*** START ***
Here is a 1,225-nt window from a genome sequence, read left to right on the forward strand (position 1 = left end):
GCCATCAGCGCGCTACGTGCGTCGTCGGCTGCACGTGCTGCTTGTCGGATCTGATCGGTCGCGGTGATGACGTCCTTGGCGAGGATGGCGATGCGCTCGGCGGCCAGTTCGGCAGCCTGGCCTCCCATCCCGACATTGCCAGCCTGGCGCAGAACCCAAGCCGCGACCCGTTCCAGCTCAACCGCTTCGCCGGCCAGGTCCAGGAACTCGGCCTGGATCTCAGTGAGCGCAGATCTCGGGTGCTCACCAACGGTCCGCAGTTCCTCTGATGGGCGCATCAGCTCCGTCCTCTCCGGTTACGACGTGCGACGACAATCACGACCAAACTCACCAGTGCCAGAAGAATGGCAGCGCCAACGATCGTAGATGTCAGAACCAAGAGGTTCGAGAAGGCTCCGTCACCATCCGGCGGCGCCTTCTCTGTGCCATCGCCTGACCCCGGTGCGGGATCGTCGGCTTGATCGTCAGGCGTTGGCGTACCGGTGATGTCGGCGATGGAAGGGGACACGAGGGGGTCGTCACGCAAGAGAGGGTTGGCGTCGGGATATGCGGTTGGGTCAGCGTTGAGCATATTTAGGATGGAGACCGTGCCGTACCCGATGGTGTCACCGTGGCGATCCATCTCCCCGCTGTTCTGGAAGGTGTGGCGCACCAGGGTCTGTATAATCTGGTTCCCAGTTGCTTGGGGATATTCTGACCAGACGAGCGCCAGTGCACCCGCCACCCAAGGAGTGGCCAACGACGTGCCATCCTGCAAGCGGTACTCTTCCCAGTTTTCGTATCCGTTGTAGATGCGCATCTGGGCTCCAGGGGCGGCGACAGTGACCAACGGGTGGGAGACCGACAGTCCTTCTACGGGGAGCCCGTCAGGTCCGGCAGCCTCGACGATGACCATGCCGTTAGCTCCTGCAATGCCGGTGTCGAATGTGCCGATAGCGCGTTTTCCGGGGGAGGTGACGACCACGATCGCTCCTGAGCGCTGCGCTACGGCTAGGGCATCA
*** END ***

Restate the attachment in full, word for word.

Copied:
Here is a 1,225-nt window from a genome sequence, read left to right on the forward strand (position 1 = left end):
GCCATCAGCGCGCTACGTGCGTCGTCGGCTGCACGTGCTGCTTGTCGGATCTGATCGGTCGCGGTGATGACGTCCTTGGCGAGGATGGCGATGCGCTCGGCGGCCAGTTCGGCAGCCTGGCCTCCCATCCCGACATTGCCAGCCTGGCGCAGAACCCAAGCCGCGACCCGTTCCAGCTCAACCGCTTCGCCGGCCAGGTCCAGGAACTCGGCCTGGATCTCAGTGAGCGCAGATCTCGGGTGCTCACCAACGGTCCGCAGTTCCTCTGATGGGCGCATCAGCTCCGTCCTCTCCGGTTACGACGTGCGACGACAATCACGACCAAACTCACCAGTGCCAGAAGAATGGCAGCGCCAACGATCGTAGATGTCAGAACCAAGAGGTTCGAGAAGGCTCCGTCACCATCCGGCGGCGCCTTCTCTGTGCCATCGCCTGACCCCGGTGCGGGATCGTCGGCTTGATCGTCAGGCGTTGGCGTACCGGTGATGTCGGCGATGGAAGGGGACACGAGGGGGTCGTCACGCAAGAGAGGGTTGGCGTCGGGATATGCGGTTGGGTCAGCGTTGAGCATATTTAGGATGGAGACCGTGCCGTACCCGATGGTGTCACCGTGGCGATCCATCTCCCCGCTGTTCTGGAAGGTGTGGCGCACCAGGGTCTGTATAATCTGGTTCCCAGTTGCTTGGGGATATTCTGACCAGACGAGCGCCAGTGCACCCGCCACCCAAGGAGTGGCCAACGACGTGCCATCCTGCAAGCGGTACTCTTCCCAGTTTTCGTATCCGTTGTAGATGCGCATCTGGGCTCCAGGGGCGGCGACAGTGACCAACGGGTGGGAGACCGACAGTCCTTCTACGGGGAGCCCGTCAGGTCCGGCAGCCTCGACGATGACCATGCCGTTAGCTCCTGCAATGCCGGTGTCGAATGTGCCGATAGCGCGTTTTCCGGGGGAGGTGACGACCACGATCGCTCCTGAGCGCTGCGCTACGGCTAGGGCATCA